DĀRĀ SHUKOH, PRINCE (1615-1659), the eldest son of Prince Khurram (later Emperor Shāh Jahāṅ), was born on 30 March 1615 at Ajmer. Following the failure of his father's rebellion against his grandfather, Emperor Jahāṅgīr, Dārā and his brother, Auraṅgzīb, were sent to the Emperor as hostages. They arrived at Lahore in June 1626 and rejoined their father only after the latter's coronation on 4 February 1628. Educated under eminent Muslim scholars and trained in the affairs of State, Dārā was given his first military rank or mansab and assigned a jāgīr at the age of 18. He was appointed, at different times, sūbahdār of Allāhābād, Punjab, Gujarāt, Multān and Kābul. At Allāhābād he came in contact with the famous Chistī saint, Shāh Muhibullāh and, while in the Punjab, he developed particular attachment to the Qādirī saints, Miāṅ Mīr and Mūllā Shāh. According to Sikh chroniclers, he was also acquainted with Gurū Har Rāi (1630-61). Not very successful as a military commander or civil administrator, Dārā Shukoh was more interested in philosophical and literary pursuits. A predominant influence upon him was that of Upaniṣadic and Sūfī thought. Among his literary works is Sirr-i-Akbar, the great secret, which, completed in 1657, is a translation in Persian of 50 Upaniṣads. He possessed considerable knowledge of Sanskrit, and kept several Sanskrit scholars in his employ. Another work associated with him is Mukālmah Bābā Lāl wa Dārā Shukoh. Compiled by Munshī Chandra Bhān Brāhmaṇ, it records a dialogue between the prince and Bābā Lāl Dās, a Bairāgī sādhū. Popular with the commonalty for his liberal outlook, Dārā was also the most favoured son of his father. Highest honours were showered on him. He was granted the mansab of 60, 000 zāt and 40, 000 sowār, a command greater than even the combined commands of all his younger brothers. On 3 February 1655, he was given the title of Shāh-i-Buland Iqbāl and a seat on a gold throne by the side of the Emperor's throne. This excited the jealousy of the other princes who started conspiring against him. In September 1657, Shāh Jahāṅ fell ill with strangury. Despairing of his life, he made his last will appointing Dārā as the heir apparent. As the news reached the brothers - Shujā' in Bengal, Auraṅgzīb in the Deccan and Murād in Gujarāt - Auraṅgzīb, the ablest as also the most ruthless of the three, at once won over the pleasure-loving and indolent Murād to his side and made preparation to advance on the imperial capital. Auraṅgzīb marched from Burhānpur on 20 March 1657 and was joined by Murād and his army on 14 April. An imperial army sent to check the advance of the rebel princes was routed at Dharmat, near Ujjain, on 5 May. In a decisive battle fought on 29 May 1657 at Sāmūgaṛh near Āgrā, Dārā, who was personally in command, was defeated. He fled towards the Punjab. Auraṅgzīb sent a strong army in pursuit. According to Sarūp Dās Bhalla, Mahimā Prakāsh, Dārā, after crossing the River Beās, called on Gurū Har Rāi, then at Goindvāl. Gurū Har Rāi in order to delay the pursuers, deployed his warriors along the river and blocked the ferry for about six hours. Dārā's cause was, however, hopeless. He assembled an army of 20, 000 men in Lahore, but fled to Multān on 18 August 1657, without giving a fight. Pursued from place to place through Sindh, Rājasthān, Gujarāt and Balūchistān, he was eventually captured and brought to Delhi, where he was put to death on the night of 30-31 August 1659.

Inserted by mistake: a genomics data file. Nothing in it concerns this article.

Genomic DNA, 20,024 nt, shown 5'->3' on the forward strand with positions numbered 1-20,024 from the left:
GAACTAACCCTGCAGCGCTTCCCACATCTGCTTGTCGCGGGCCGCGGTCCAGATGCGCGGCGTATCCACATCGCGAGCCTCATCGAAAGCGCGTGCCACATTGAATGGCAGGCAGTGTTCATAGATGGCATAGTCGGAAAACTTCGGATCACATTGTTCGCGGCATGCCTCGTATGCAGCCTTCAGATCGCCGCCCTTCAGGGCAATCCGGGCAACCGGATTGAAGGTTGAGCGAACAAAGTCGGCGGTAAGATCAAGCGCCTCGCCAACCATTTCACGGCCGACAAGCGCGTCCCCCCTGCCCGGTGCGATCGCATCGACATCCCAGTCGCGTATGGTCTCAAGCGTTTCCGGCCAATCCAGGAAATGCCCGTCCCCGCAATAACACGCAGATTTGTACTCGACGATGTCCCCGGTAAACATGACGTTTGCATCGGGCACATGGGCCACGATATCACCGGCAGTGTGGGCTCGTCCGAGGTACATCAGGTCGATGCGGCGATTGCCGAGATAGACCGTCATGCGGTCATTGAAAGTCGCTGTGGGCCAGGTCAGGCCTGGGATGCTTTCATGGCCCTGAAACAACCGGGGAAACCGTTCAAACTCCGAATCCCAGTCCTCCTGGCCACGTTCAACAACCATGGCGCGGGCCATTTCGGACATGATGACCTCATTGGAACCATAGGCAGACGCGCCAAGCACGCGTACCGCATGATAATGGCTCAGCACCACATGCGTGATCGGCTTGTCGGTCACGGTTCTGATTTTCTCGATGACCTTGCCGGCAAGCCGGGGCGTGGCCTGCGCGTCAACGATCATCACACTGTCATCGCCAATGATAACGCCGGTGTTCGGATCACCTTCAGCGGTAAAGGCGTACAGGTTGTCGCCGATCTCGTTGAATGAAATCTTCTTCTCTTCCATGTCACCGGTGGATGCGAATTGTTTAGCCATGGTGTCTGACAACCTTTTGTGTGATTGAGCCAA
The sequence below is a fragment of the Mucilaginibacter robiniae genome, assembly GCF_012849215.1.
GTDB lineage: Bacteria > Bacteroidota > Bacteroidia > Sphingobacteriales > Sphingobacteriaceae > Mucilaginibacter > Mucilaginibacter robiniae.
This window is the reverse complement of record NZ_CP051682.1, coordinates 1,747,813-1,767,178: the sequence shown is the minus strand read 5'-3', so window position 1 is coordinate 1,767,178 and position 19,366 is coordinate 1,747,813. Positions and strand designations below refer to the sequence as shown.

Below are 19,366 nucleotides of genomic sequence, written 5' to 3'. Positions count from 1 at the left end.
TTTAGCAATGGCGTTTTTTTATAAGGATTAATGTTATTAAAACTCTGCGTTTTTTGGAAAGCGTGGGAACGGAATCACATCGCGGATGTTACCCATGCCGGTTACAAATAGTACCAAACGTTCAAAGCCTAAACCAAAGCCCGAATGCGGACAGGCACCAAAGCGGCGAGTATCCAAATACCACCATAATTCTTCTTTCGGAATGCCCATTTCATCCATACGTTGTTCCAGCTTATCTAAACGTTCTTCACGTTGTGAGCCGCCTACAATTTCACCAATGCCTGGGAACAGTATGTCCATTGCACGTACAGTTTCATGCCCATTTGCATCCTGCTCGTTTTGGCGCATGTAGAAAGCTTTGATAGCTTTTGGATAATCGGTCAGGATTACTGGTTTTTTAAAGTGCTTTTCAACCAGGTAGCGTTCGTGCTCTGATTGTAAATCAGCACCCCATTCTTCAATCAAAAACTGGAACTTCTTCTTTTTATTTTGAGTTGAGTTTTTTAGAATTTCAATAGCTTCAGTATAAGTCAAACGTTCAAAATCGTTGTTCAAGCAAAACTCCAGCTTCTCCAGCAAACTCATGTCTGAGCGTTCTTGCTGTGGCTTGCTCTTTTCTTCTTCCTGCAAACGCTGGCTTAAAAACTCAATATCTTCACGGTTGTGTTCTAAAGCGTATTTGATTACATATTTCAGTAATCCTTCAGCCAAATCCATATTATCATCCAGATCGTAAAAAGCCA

1. Bhallā, Sarūp Dās, Mahimā Prakāsh. Patiala, 1971
  2. Khushwant Singh, A History of the Sikhs, vol. I. Princeton, 1963
  3. Sharma, Sri Ram, Religious Policy of the Mughal Emperors. Bombay, 1962
  4. Harbans Singh, The Heritage of the Sikhs. Delhi, 1983

K. A. Nizāmī